At a packed venue in North London, a ragtag crowd of curious punters and weekend warriors have gathered around a boxing ring. As the smell of beer and sweat starts to build, a strange chant rumbles through the venue: “CHESS! CHESS! CHESS!”
They are here to witness chessboxing, the ultimate game of brain-versus-brawn where players quickly flicker between rounds in the boxing ring and bouts at the chessboard. To take home the glory, they must their coerce their opponent into a knockout or batter them into checkmate.
The game has its spiritual origins in an obscure sci-fi graphic novel from 1992 called Froid Équateur, but it was first flung into reality by Dutch artist Iepe Rubing in 2003. Tim Woolgar, top dog at the London Chess Boxing Club, first brought the game to the UK in 2008 after he stumbled across a match in Germany. With the thick worn hands of a boxer, but the glazed glasses of a true nerd, he embodies everything you’d imagine a chessboxer to be. This is no sideshow shtick for him: this unlikely mashup makes perfect sense.
“It’s always surprising. It always looks weird two boxers sitting down playing chess about to start punching each other out in a few seconds,” Tim quietly says while carefully lacing up boxing gloves.
“But it works really well,” he says, looking up for one moment. “The chess is an externalisation of boxer’s inner mind and the boxing is the externalisation of the chess player’s inner mind.”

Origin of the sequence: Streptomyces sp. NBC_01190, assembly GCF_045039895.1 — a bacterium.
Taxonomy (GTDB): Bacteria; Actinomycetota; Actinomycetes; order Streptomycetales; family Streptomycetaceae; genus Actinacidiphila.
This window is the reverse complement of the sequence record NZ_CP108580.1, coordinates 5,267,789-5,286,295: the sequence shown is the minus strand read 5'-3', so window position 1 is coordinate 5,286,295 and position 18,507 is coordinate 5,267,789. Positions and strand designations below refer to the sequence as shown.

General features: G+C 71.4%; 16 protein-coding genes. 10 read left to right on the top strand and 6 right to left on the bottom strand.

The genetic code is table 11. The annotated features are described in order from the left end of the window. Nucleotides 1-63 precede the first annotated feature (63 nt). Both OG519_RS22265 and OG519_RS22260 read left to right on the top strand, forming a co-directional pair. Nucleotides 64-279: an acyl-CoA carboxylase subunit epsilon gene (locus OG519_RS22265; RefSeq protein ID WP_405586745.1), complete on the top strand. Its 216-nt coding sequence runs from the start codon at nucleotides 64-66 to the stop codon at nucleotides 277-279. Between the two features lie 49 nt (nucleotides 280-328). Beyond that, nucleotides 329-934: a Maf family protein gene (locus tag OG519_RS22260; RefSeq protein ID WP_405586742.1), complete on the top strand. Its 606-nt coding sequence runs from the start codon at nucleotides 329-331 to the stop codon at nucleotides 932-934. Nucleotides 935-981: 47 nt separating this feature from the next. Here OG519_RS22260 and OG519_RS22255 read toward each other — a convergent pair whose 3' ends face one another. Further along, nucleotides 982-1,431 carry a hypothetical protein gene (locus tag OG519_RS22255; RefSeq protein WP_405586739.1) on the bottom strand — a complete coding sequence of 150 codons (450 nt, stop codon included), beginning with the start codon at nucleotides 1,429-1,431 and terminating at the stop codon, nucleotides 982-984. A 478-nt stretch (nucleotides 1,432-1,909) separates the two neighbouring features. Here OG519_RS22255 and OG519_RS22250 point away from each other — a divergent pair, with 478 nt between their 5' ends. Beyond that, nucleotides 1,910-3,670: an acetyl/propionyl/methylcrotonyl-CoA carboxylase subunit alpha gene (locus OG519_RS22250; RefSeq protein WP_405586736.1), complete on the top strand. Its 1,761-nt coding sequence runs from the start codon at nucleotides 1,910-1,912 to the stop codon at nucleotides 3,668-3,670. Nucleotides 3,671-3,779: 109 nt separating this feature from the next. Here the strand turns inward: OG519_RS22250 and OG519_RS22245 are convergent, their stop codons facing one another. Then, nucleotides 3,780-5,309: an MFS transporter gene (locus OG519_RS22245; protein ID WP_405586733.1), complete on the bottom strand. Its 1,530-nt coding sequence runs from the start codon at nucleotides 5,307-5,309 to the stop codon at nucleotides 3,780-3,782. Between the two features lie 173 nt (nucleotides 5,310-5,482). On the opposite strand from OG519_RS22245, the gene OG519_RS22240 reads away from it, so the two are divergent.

A motley crew of fighters starts to arrive in the changing room, some of who have flown as far as Finland and Amsterdam for the night. One of these bags of nerves and adrenaline is Aaron “Sween Machine” Sweeney, who is bracing for his first public fight. He was awarded the nickname during his time as a sponsored skateboarder for the likes of Vans and Volcom. Currently, however, he’s studying a PhD in computational chemistry. Somewhere in between these distant two worlds, he found chessboxing.
“I’m nervous,” Aaron says while punching a stress ball tethered to his baseball cap. “It’s the chess that’s the hard bit. You can just push yourself to box above your level for a round, but you can’t get better at chess in the moment.”
The nervous energy in the room is quickly spent and murmurs of the crowd begin to grow outside. It’s showtime. As the ref finishes his tin of Guinness and heads out towards the main stage, he looks back and smirks: “You don’t know who I am? You don’t know chessboxing then.”
Each five of the fights start as any boxing match should, with the bombastic intro music, a “sexy Santa” ring girl flashing a “Round 1” sign, and a DING of the bell. The duals switch in between four-minute rounds of speed chess and three minute-rounds of boxing, quickly alternating from scrappy brawls before slightly dazed boxers return to the board with sweat-glazed backs.
All five fights end with a checkmate, not a knockout, which tends to be the norm in most chessboxing duels. Despite the lack of blood or theatrical defeats, the crowd’s appetite is quenched. The chant rumbles on: “CHESS! CHESS! CHESS!”
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